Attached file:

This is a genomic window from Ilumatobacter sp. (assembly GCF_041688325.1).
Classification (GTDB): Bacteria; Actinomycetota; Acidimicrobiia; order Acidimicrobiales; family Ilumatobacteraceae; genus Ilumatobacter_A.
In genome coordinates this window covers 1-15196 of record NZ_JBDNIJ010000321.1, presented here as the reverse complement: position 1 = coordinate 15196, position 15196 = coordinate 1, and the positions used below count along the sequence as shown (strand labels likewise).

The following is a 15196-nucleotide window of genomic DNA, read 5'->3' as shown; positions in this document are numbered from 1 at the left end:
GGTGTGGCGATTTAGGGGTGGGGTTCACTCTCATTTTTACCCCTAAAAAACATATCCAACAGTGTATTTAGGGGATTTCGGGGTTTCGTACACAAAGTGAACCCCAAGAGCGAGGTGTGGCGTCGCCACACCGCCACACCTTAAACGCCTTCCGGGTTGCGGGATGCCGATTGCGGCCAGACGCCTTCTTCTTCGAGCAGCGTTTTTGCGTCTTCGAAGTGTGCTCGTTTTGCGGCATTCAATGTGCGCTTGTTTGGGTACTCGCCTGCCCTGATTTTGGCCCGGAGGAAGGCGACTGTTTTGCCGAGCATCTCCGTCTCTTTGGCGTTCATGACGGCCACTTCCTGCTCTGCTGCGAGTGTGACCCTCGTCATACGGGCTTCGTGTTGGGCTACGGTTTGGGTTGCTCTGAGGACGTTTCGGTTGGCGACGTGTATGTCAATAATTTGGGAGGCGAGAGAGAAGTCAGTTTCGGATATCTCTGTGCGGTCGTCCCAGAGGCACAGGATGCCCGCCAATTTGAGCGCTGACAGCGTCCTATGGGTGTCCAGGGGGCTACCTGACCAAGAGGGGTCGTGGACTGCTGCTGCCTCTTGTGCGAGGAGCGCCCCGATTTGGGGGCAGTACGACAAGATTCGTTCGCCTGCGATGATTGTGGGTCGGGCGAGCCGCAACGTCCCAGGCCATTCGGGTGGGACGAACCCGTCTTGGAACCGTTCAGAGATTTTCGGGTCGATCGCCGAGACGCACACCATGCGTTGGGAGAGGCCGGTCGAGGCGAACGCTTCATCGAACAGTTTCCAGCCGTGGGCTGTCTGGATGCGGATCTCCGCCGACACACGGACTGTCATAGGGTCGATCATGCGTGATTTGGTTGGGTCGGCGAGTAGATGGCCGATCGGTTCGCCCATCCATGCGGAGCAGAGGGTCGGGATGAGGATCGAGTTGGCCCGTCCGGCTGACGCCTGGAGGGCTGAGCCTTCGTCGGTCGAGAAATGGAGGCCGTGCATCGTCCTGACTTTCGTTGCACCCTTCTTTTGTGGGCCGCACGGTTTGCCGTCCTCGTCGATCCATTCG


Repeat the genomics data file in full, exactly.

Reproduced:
This is a genomic window from Ilumatobacter sp. (assembly GCF_041688325.1).
Classification (GTDB): Bacteria; Actinomycetota; Acidimicrobiia; order Acidimicrobiales; family Ilumatobacteraceae; genus Ilumatobacter_A.
In genome coordinates this window covers 1-15196 of record NZ_JBDNIJ010000321.1, presented here as the reverse complement: position 1 = coordinate 15196, position 15196 = coordinate 1, and the positions used below count along the sequence as shown (strand labels likewise).

The following is a 15196-nucleotide window of genomic DNA, read 5'->3' as shown; positions in this document are numbered from 1 at the left end:
GGTGTGGCGATTTAGGGGTGGGGTTCACTCTCATTTTTACCCCTAAAAAACATATCCAACAGTGTATTTAGGGGATTTCGGGGTTTCGTACACAAAGTGAACCCCAAGAGCGAGGTGTGGCGTCGCCACACCGCCACACCTTAAACGCCTTCCGGGTTGCGGGATGCCGATTGCGGCCAGACGCCTTCTTCTTCGAGCAGCGTTTTTGCGTCTTCGAAGTGTGCTCGTTTTGCGGCATTCAATGTGCGCTTGTTTGGGTACTCGCCTGCCCTGATTTTGGCCCGGAGGAAGGCGACTGTTTTGCCGAGCATCTCCGTCTCTTTGGCGTTCATGACGGCCACTTCCTGCTCTGCTGCGAGTGTGACCCTCGTCATACGGGCTTCGTGTTGGGCTACGGTTTGGGTTGCTCTGAGGACGTTTCGGTTGGCGACGTGTATGTCAATAATTTGGGAGGCGAGAGAGAAGTCAGTTTCGGATATCTCTGTGCGGTCGTCCCAGAGGCACAGGATGCCCGCCAATTTGAGCGCTGACAGCGTCCTATGGGTGTCCAGGGGGCTACCTGACCAAGAGGGGTCGTGGACTGCTGCTGCCTCTTGTGCGAGGAGCGCCCCGATTTGGGGGCAGTACGACAAGATTCGTTCGCCTGCGATGATTGTGGGTCGGGCGAGCCGCAACGTCCCAGGCCATTCGGGTGGGACGAACCCGTCTTGGAACCGTTCAGAGATTTTCGGGTCGATCGCCGAGACGCACACCATGCGTTGGGAGAGGCCGGTCGAGGCGAACGCTTCATCGAACAGTTTCCAGCCGTGGGCTGTCTGGATGCGGATCTCCGCCGACACACGGACTGTCATAGGGTCGATCATGCGTGATTTGGTTGGGTCGGCGAGTAGATGGCCGATCGGTTCGCCCATCCATGCGGAGCAGAGGGTCGGGATGAGGATCGAGTTGGCCCGTCCGGCTGACGCCTGGAGGGCTGAGCCTTCGTCGGTCGAGAAATGGAGGCCGTGCATCGTCCTGACTTTCGTTGCACCCTTCTTTTGTGGGCCGCACGGTTTGCCGTCCTCGTCGATCCATTCG